Forest Whitaker To Play Desmond Tutu In "The Archbishop And The Antichrist"

News
by Tambay A. Obenson
February 15, 2012 11:17 AM
5 Comments
  • |

I'm looking forward to reading the reactions to this piece of news, given recent debates/discussions...

Forest Whitaker has signed on to play another prominent African figure - this time it's Archbishop Desmond Tutu in a project by Roland Joffe, titled The Archbishop And The Antichrist.

Ahem :)

The film will be based on the play by Michael Ashton, and center on the Truth and Reconciliation Hearings - a post-apartheid commissioning in which victims took an active role in the judicial process (called on to give accounts of the gross human rights violations they were subjected to), while offenders were encouraged to take responsibility for their actions, "to repair the harm they caused."

Joffe's film will reportedly imagine a meeting fictional between the real Tutu (and the people in his personal and political affairs while he works on the Truth and Reconciliation Commission), and a boorish white South African mass murderer called Piet Blomfeld.

Joffe is adapting Michael Ashton's play himself - a play I'm not familiar with. Although I did a little digging and found this write-up of it from early last year, which should give us an idea of what to expect:

Writer, ex-prisoner and former barrister Michael Ashton provokes some interesting thoughts on the relationship between truth and justice and whether the former necessarily results in the latter. Does confession really result in an easier healing process and, for South Africa in particular, how can a nation begin to come to terms with the crimes committed in its name? Equally impressive is his ability to boil the issues down and present them in one man’s struggle to come to terms with his actions during apartheid. The Archbishop and The Antichrist is multilayered and incredibly rich. If you approach it already familiar with the events, there’s an enormous amount of historical and political questioning to feast on. And without such familiarity, there are the confused and absorbing thoughts of one death-row prisoner, Piet Blomfield, as he wrestles with redemption. Blomfield, the self-title ‘antichrist’ manages to get the archbishop to visit him in prison where he questions the purpose and effectiveness of the TRC. His cynicism and his confused regard for religion is embodied fantastically by Oscar Pearce. Pearce’s constant foot-tapping and chain-jangling draw the audience into his world and the whirl of thoughts in his head. With Blomfield, the archbishop faces direct questions that require direct answers. There’s no beating about the bush with Blomfield, who does his best to swerve the grey areas. It’s a striking contrast to Tutu’s meetings with FW de Klerk and the TRC who endlessly talk in circles, unable to get to concrete conclusions. de Klerk is played by the brilliant Peter Cartwright, one member of a flawless cast including Jeffrey Kisson as Desmond Tutu, Pamela Nomvete as his wife and Dona Croll as his secretary. The only criticism I have of the play is a minor staging issue. At times the physical distance between de Klerk and the archbishop make it difficult to focus. Their tennis match of words doesn’t need to be highlighted any further by making them sit so far apart as they deliver their lines. Especially as there is such a great space in the centre thanks to the effective in-the-round seating. There are rarely more than two characters on stage at a time and the clever lighting makes each scene feel like a confrontation in a restrained boxing ring. The characters can seem intensely close, like Desmond and his wife, or tragically far apart, like when Winnie Mandela shows up. It’s an epic fictionalised take on events...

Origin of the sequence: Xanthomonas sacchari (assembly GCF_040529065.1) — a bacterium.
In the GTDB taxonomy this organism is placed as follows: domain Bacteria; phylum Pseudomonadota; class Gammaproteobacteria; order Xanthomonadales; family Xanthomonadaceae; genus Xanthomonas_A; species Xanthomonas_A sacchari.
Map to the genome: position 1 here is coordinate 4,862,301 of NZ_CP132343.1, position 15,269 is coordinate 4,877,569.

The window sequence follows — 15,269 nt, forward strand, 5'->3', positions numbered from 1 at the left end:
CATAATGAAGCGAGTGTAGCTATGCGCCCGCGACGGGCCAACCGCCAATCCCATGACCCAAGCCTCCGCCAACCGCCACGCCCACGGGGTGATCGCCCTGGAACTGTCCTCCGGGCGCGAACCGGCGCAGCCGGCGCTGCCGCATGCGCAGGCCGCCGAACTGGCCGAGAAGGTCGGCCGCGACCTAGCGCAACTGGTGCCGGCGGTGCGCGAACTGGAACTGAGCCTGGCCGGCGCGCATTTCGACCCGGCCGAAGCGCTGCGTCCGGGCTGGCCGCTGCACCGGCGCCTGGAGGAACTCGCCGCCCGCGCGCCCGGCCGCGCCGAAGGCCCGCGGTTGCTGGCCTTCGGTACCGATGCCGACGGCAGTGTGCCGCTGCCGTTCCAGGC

I'm sure our friends at Africa Is A Country have some thoughts on this and I'm looking forward to reading them.

Although, quite frankly, I'm having a difficult time imagining Whitaker as Tutu. But let's see what they come up with here...

News
  • |

More: casting

You might also like:
Free Indie Movies and Documentaries    

5 Comments

  • Africasacountry | February 16, 2012 7:13 AMReply

    Hi Tambay: Basia will hopefully have a post up soon.

  • Africasacountry | February 16, 2012 7:08 AMReply

    Serious. The light skinned dark skin nonsense again...

  • Zeus | February 15, 2012 11:44 AMReply

    No one will raise hell about this because: 1) Forest is a man portraying another man 2) He's not light skinned.

  • Boomslang | February 15, 2012 3:45 PM

    I don't. Forrest is phenomenal in my opinion.He is superior that's all nah mean !. But I'll like to point out that he is an african american playing a continental african.This will be his second african leading roleThe mentality of some shadowandact users is "black foreigners" are eating more than they deserve. Tutu is both controversial and iconic.

  • Bitter Broads of America | February 15, 2012 2:50 PM

    Where can I sign the petition?

Follow Shadow and Act

Email Updates

Most "Liked"

  • Taraji P. Henson Drama 'From The Rough' ...
  • Electro (Jamie Foxx) Faces Off Against ...
  • Watch Omar Sy In Action As Bishop In ...
  • Black Movie Trivia - Congrats to our ...
  • Interview: Chatting with RZA About Paul ...
  • Sidney Poitier Made Oscar History Today ...
  • Critically-Acclaimed Doc 'The Trials ...
  • Weekend B.O. April 11-13 (Close, But ...
  • GLAAD Awards Honors Jennifer Lopez-Produced ...
  • A Look At Seattle International Film ...